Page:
In recognition of their scholarship, exemplary pedagogy and dedication to instruction, the annual awards include stipends of $5,000 for the national winners and $2,000 for regional and new teacher honorees to be used for improving teaching at their respective universities.
The six regional awards were presented to Elizabeth A. Applegate of the University of California, Davis;
Emily B. Buck of The Ohio State University; John Ewing of The Pennsylvania State University; Brian H. Lower of The Ohio State University; Zhu H. Ning of Southern University and A&M College; and Nicole L. P. Stedman of the University of Florida. Rebecca G. Lawver of Utah State University and Eric S. McLamore of the University of Florida each received best new teacher honors.
“Public universities’ primary mission is to educate students and inspire them to apply the skills and knowledge learned in the classroom to transform the world outside it,” said Ian Maw, Vice President of Food, Agriculture and Natural Resources at APLU. “Educators play a central role in helping students realize their full potential. This year’s winners of Excellence in College and University Teaching Awards for Food and Agricultural Sciences have demonstrated an uncompromising commitment to their students and the community they serve, and we’re delighted to spotlight their exceptional work in agricultural sciences.”
Details on the 2016 recipients of the Excellence in College and University Teaching Awards for Food and Agricultural Sciences follows:
Ann D. Christy, The Ohio State University
For Professor Christy, teaching is about inspiring and empowering students by engaging them in course content and the process of learning itself. Over the past 20 years, she has established herself as a master educator with a dedication and commitment to students and to the scholarship of teaching and learning. Prior to becoming a faculty member, she worked full-time in the engineering consulting industry – informing her teaching in courses such as bioenergy, biological engineering, environmental controls, professional development, thermodynamics, waste management, first-year engineering design, senior capstone design, and college teaching. She has won multiple teaching awards at the college, university, and national levels. Her research focuses on bioenergy, environment, and engineering education, and she has generated over 120 publications.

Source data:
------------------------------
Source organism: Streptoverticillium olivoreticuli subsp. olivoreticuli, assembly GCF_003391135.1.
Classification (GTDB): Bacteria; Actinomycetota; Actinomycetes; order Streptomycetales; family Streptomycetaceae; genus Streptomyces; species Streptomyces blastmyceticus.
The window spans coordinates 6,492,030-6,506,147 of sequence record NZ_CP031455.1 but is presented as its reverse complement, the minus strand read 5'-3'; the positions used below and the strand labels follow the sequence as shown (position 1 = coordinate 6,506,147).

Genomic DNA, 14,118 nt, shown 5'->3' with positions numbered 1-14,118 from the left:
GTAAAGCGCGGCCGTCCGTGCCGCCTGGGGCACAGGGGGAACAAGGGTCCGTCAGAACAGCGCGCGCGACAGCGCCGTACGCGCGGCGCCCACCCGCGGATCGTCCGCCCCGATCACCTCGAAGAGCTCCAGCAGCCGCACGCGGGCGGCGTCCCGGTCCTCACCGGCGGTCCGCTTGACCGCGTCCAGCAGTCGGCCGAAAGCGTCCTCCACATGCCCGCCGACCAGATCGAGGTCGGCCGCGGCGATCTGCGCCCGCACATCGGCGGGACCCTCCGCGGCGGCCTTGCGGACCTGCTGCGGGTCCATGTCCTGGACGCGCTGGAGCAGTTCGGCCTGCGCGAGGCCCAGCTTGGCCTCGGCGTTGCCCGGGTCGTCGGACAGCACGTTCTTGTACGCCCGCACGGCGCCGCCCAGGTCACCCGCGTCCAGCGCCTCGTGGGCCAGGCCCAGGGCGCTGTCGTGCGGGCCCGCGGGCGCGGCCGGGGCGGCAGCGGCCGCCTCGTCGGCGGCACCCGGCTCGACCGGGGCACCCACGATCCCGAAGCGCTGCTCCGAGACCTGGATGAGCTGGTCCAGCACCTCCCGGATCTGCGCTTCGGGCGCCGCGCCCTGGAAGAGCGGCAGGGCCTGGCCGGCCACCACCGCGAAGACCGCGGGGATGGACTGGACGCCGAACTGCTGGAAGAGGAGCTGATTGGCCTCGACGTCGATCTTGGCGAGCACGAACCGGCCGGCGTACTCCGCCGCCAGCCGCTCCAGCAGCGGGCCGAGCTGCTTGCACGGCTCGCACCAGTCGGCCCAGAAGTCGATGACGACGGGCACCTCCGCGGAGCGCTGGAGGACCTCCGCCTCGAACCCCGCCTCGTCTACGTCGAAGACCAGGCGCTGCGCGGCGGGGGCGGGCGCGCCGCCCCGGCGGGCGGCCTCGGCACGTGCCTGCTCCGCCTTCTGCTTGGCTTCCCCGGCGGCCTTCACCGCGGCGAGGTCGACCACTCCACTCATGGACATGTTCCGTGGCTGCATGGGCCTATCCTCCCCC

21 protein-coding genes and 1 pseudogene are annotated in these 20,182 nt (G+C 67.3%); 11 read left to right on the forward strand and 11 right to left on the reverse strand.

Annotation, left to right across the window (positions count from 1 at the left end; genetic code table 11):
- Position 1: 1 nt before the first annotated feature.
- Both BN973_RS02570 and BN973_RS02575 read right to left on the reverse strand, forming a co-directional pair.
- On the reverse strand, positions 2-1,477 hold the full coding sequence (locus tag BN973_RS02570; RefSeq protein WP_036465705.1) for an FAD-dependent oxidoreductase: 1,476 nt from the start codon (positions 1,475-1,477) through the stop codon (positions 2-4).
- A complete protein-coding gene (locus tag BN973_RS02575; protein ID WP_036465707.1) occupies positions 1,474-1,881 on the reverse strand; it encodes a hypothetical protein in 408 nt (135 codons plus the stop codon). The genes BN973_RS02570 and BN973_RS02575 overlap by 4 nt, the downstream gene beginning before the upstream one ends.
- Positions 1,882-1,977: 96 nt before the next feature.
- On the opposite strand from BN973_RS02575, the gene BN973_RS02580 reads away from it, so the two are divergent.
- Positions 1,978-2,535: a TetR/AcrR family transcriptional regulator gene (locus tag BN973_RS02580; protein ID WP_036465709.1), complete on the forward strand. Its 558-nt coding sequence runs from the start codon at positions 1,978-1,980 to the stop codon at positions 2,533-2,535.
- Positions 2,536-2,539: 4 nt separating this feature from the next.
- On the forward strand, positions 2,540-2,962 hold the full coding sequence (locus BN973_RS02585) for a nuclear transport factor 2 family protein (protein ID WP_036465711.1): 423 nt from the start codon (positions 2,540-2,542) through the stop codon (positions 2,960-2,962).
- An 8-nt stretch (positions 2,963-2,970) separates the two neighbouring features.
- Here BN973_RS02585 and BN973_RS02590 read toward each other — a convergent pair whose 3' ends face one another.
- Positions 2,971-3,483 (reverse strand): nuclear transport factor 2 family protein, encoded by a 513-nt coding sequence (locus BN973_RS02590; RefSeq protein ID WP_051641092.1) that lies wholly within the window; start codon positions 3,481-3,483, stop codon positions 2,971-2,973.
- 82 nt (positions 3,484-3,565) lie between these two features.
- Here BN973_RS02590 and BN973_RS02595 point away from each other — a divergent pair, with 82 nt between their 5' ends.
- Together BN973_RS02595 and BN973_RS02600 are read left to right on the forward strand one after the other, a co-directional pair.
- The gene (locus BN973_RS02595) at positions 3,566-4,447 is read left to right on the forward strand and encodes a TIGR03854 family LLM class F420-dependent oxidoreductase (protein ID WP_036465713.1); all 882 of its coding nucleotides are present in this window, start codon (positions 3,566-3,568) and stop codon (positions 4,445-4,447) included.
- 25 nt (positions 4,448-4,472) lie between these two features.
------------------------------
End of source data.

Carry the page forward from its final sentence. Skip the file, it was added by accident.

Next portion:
Her service includes mentoring graduate students and young faculty in their own teaching. She helped found and subsequently chaired the Education Division of the American Society of Agricultural and Biological Engineers. She also served as interim associate dean for undergraduate engineering education, provided faculty leadership in Ohio State's transition from the quarter to semester system, and most recently was interim director of the Engineering Education Innovation Center. In that role, she facilitated the establishment of a new Department of Engineering Education, shepherding the relatively rare event of the birth of a new department.
She earned both her B.S. (agricultural engineering) and M.S. (biomedical engineering) from The Ohio State University, and her Ph.D. (environmental engineering) from Clemson University.
F. Bailey Norwood, Oklahoma State University
Students attend Professor Norwood’s lectures in diverse locations, from The Oklahoma State University football stadium to the local farmers market, and they learn everything from the economics of markets to retirement planning to the life of a dairy cow. One commonality across all his students, though, is an appreciation for his lively teaching style and earnest concern for their success in life.
Norwood holds the Barry Pollard, M.D. / P&K Equipment Professorship in the Department of Agricultural Economics, where he teaches and advises undergraduate students and conducts research on consumer preferences for food. He is the author of a textbook and two books on controversial agricultural topics and taught the first Massively Open Online Course (MOOC) at Oklahoma State University, titled Farm to Fork. Two of his four articles on teaching and advising have received awards.
He earned his B.S. from Clemson University, M.S. from Kansas State University, and Ph.D. from North Carolina State University.